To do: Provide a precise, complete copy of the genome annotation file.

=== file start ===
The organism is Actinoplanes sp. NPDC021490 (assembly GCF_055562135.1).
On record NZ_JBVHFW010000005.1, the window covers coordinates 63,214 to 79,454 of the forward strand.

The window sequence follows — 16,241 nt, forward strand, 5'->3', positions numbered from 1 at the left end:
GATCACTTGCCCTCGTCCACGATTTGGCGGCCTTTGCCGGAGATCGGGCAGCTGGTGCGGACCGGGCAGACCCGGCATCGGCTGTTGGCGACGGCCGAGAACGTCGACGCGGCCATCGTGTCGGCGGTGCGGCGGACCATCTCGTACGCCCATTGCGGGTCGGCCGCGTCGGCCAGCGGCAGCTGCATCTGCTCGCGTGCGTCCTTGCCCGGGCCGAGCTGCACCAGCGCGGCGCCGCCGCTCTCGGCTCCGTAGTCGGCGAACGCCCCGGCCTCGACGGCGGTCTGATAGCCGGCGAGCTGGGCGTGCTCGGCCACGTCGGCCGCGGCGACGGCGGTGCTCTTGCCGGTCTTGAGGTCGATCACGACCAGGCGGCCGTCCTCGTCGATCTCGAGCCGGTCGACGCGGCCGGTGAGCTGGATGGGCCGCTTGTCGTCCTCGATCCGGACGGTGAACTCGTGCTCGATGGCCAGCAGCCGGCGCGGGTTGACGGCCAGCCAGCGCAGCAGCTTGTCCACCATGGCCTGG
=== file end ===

The organism is Actinoplanes sp. NPDC021490 (assembly GCF_055562135.1).
On record NZ_JBVHFW010000005.1, the window covers coordinates 63,214 to 79,454 of the forward strand.

The window sequence follows — 16,241 nt, forward strand, 5'->3', positions numbered from 1 at the left end:
GATCACTTGCCCTCGTCCACGATTTGGCGGCCTTTGCCGGAGATCGGGCAGCTGGTGCGGACCGGGCAGACCCGGCATCGGCTGTTGGCGACGGCCGAGAACGTCGACGCGGCCATCGTGTCGGCGGTGCGGCGGACCATCTCGTACGCCCATTGCGGGTCGGCCGCGTCGGCCAGCGGCAGCTGCATCTGCTCGCGTGCGTCCTTGCCCGGGCCGAGCTGCACCAGCGCGGCGCCGCCGCTCTCGGCTCCGTAGTCGGCGAACGCCCCGGCCTCGACGGCGGTCTGATAGCCGGCGAGCTGGGCGTGCTCGGCCACGTCGGCCGCGGCGACGGCGGTGCTCTTGCCGGTCTTGAGGTCGATCACGACCAGGCGGCCGTCCTCGTCGATCTCGAGCCGGTCGACGCGGCCGGTGAGCTGGATGGGCCGCTTGTCGTCCTCGATCCGGACGGTGAACTCGTGCTCGATGGCCAGCAGCCGGCGCGGGTTGACGGCCAGCCAGCGCAGCAGCTTGTCCACCATGGCCTGG